My sourdough starter lives! It was fed after a month of neglect ( thrilling photo series to follow) and happily obliged me by raising this loaf. I had some fresh tyttebær (lingonberries) picked in Norway last month. They keep for ages, so I added a handful of berries to this loaf, the first proper loaf of the fall. So nice to be baking sourdough again. It is still T-shirt weather here, maybe a spot of rain today, and I am meeting Norwegian friends tonight in Trastevere for a drink, which will be fun. First I need to investigate the new government requirement for a libretto d’impianto per la climatizzazione, a maintenance booklet for air conditioning units (we have one unit). Dire fines if you do not have it by mid October, so I will brace myself and sort that out after work, once I look up some Italian words involving bureaucracy, energy efficiency and libretti……
Lingonberry sourdough loaf
100 grammes sourdough starter (rye-based, 100% hydration)
350 grammes water
300 grammes plain wheat flour (I used 00)
75 grammes barley flour
135 grammes wholewheat flour
8 grammes salt
Later: 40 grammes fresh lingonberries (or fresh cranberries)
Stir the sourdough starter with the water. Add the flours and mix well. Normally I would use 500 grammes flour + 375 grammes water, but as I was adding fresh berries to the dough later, I reduced the hydration. Cover with plastic wrap and let rest for 20 minutes. After this initial rest, add the salt. Mix well. Add more flour or water if you think the dough needs it.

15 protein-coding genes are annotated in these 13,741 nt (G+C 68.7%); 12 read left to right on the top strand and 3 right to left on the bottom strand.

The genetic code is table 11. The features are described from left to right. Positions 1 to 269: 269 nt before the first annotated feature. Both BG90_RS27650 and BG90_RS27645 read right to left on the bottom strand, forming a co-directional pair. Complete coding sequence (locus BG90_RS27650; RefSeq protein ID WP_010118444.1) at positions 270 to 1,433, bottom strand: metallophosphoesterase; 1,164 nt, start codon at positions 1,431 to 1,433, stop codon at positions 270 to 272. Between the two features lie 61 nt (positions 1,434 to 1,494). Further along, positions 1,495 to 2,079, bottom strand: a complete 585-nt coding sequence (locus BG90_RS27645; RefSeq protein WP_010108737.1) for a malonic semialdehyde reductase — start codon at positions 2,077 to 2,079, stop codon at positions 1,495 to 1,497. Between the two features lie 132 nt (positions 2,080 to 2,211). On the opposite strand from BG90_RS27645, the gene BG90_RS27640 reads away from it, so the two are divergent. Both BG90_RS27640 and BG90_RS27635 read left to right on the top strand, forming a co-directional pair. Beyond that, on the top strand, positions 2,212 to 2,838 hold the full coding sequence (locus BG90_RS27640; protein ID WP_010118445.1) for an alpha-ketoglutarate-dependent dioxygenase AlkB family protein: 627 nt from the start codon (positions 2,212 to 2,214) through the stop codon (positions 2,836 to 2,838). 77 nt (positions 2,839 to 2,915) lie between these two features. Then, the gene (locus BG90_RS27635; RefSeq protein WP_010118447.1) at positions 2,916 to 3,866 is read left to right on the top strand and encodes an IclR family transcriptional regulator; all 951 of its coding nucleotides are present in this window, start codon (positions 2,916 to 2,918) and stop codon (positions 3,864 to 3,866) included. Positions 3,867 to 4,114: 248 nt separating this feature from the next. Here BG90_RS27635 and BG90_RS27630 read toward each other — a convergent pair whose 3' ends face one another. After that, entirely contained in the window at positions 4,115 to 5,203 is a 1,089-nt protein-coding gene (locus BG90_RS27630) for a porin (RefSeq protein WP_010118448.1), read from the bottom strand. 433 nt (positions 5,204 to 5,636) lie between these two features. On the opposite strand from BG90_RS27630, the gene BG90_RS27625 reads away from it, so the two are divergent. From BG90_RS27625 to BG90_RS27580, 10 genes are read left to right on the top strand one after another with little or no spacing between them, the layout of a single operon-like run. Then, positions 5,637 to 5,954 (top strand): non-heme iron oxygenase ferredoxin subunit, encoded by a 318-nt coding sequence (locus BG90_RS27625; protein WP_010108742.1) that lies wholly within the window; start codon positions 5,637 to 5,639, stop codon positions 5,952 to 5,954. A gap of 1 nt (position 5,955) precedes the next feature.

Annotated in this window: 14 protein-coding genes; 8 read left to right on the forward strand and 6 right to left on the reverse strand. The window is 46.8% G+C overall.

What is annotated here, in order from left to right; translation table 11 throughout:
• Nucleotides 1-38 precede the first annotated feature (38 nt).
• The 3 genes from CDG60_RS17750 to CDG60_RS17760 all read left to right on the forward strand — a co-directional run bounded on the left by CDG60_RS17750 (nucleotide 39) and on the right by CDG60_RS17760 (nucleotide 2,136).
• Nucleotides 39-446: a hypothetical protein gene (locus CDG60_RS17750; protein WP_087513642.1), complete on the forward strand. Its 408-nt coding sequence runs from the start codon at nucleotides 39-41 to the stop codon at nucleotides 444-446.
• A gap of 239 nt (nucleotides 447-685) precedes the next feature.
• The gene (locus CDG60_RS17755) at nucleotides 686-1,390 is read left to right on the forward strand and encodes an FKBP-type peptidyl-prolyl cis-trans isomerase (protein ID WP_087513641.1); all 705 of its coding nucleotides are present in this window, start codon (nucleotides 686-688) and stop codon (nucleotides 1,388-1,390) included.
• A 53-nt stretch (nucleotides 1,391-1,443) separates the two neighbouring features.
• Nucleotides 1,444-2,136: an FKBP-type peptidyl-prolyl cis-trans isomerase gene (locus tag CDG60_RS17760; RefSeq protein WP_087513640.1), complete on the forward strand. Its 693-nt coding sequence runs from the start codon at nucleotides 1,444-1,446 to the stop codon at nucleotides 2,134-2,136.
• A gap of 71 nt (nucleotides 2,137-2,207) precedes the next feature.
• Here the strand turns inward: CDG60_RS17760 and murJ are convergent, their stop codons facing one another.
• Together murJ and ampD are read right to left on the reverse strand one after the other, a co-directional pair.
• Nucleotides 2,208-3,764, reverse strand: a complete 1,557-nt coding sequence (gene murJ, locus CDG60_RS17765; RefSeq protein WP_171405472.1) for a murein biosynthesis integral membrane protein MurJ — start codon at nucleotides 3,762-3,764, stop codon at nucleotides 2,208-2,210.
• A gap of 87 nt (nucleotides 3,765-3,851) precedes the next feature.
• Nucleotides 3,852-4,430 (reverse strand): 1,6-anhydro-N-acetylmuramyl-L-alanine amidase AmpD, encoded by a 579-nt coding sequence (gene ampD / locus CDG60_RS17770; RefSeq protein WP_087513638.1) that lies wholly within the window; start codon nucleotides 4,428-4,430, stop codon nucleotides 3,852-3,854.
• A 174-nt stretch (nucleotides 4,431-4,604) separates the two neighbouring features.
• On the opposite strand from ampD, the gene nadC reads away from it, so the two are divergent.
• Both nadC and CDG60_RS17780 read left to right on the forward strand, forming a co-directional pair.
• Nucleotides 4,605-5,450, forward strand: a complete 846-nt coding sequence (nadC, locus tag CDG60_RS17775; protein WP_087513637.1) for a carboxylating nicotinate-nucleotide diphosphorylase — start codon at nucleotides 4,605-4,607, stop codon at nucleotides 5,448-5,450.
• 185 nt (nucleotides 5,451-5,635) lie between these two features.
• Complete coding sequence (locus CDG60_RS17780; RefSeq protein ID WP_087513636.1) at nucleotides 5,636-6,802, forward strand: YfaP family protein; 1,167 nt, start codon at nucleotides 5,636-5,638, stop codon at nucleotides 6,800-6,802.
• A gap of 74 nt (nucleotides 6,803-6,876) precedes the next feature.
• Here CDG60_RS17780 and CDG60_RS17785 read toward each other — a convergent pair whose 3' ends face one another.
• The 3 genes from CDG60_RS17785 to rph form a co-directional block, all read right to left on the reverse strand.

Cover the bowl and let rise for about a couple hours at room temperature. Fold the dough a few times (just in the bowl, using a spoon or spatula). You will feel the dough becoming more elastic and responsive, and it will increase nicely in size. Fold in the fresh lingonberries during the last fold, carefully so they remain whole.
For baking same day: move the dough to a floured banneton and cover it with plastic (a hotel shower cap works well), and let it rise 5-6 hours at room temperature. (I cheated and lined the banneton with baking paper, easier to lift over to the pot.) OR: If you are in Rome, it is September and your kitchen is still 28C, leaving the dough to rise overnigh hours in the fridge might work better.
When ready to bake: heat your oven to 250C, with a cast iron pot. When it is properly hot (or after at least 20 minutes), take the pot out carefully. Invert the dough onto a piece of baking paper, slash the dough, and put the bread in the pot. Bake at 250C for thirty minutes with the lid on, then 10-15 minutes more with the lid off, until the bread looks done and the base of the bread sounds hollow if you tap it. About 45 minutes in all, depending on your oven. Cool before slicing.
Notes: This time the loaf was slightly burned on top, which I think was due to the lingonberry juices. The berries held their shape very well, and were little tart pockets in the bread, and the loaf was crusty outside and with an OK structure inside, hood flavour. Once I start baking regularly again with my starter, the structure will improve.